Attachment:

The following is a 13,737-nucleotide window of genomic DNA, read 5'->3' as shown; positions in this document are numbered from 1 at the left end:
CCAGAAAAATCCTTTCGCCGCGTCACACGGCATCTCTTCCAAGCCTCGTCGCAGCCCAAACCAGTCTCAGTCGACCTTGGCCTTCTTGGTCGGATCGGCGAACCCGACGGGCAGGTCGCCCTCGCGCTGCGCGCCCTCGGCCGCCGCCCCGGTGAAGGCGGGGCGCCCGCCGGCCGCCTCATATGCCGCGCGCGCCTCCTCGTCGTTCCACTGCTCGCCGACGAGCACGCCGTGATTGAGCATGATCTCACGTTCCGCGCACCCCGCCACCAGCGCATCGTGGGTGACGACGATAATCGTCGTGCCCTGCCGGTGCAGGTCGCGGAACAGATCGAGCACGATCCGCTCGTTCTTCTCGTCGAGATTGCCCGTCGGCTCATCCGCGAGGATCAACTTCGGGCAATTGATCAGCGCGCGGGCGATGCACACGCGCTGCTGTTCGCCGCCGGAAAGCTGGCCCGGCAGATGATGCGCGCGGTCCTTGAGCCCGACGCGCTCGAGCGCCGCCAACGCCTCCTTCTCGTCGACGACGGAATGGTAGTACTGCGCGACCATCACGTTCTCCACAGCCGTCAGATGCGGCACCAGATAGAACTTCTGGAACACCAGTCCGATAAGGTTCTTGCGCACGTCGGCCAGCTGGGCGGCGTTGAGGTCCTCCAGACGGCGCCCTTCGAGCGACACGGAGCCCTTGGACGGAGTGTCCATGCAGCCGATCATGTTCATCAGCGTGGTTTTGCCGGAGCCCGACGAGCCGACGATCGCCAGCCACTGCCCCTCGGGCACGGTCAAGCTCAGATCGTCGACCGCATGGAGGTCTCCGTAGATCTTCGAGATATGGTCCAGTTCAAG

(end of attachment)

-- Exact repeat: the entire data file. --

The following is a 13,737-nucleotide window of genomic DNA, read 5'->3' as shown; positions in this document are numbered from 1 at the left end:
CCAGAAAAATCCTTTCGCCGCGTCACACGGCATCTCTTCCAAGCCTCGTCGCAGCCCAAACCAGTCTCAGTCGACCTTGGCCTTCTTGGTCGGATCGGCGAACCCGACGGGCAGGTCGCCCTCGCGCTGCGCGCCCTCGGCCGCCGCCCCGGTGAAGGCGGGGCGCCCGCCGGCCGCCTCATATGCCGCGCGCGCCTCCTCGTCGTTCCACTGCTCGCCGACGAGCACGCCGTGATTGAGCATGATCTCACGTTCCGCGCACCCCGCCACCAGCGCATCGTGGGTGACGACGATAATCGTCGTGCCCTGCCGGTGCAGGTCGCGGAACAGATCGAGCACGATCCGCTCGTTCTTCTCGTCGAGATTGCCCGTCGGCTCATCCGCGAGGATCAACTTCGGGCAATTGATCAGCGCGCGGGCGATGCACACGCGCTGCTGTTCGCCGCCGGAAAGCTGGCCCGGCAGATGATGCGCGCGGTCCTTGAGCCCGACGCGCTCGAGCGCCGCCAACGCCTCCTTCTCGTCGACGACGGAATGGTAGTACTGCGCGACCATCACGTTCTCCACAGCCGTCAGATGCGGCACCAGATAGAACTTCTGGAACACCAGTCCGATAAGGTTCTTGCGCACGTCGGCCAGCTGGGCGGCGTTGAGGTCCTCCAGACGGCGCCCTTCGAGCGACACGGAGCCCTTGGACGGAGTGTCCATGCAGCCGATCATGTTCATCAGCGTGGTTTTGCCGGAGCCCGACGAGCCGACGATCGCCAGCCACTGCCCCTCGGGCACGGTCAAGCTCAGATCGTCGACCGCATGGAGGTCTCCGTAGATCTTCGAGATATGGTCCAGTTCAAG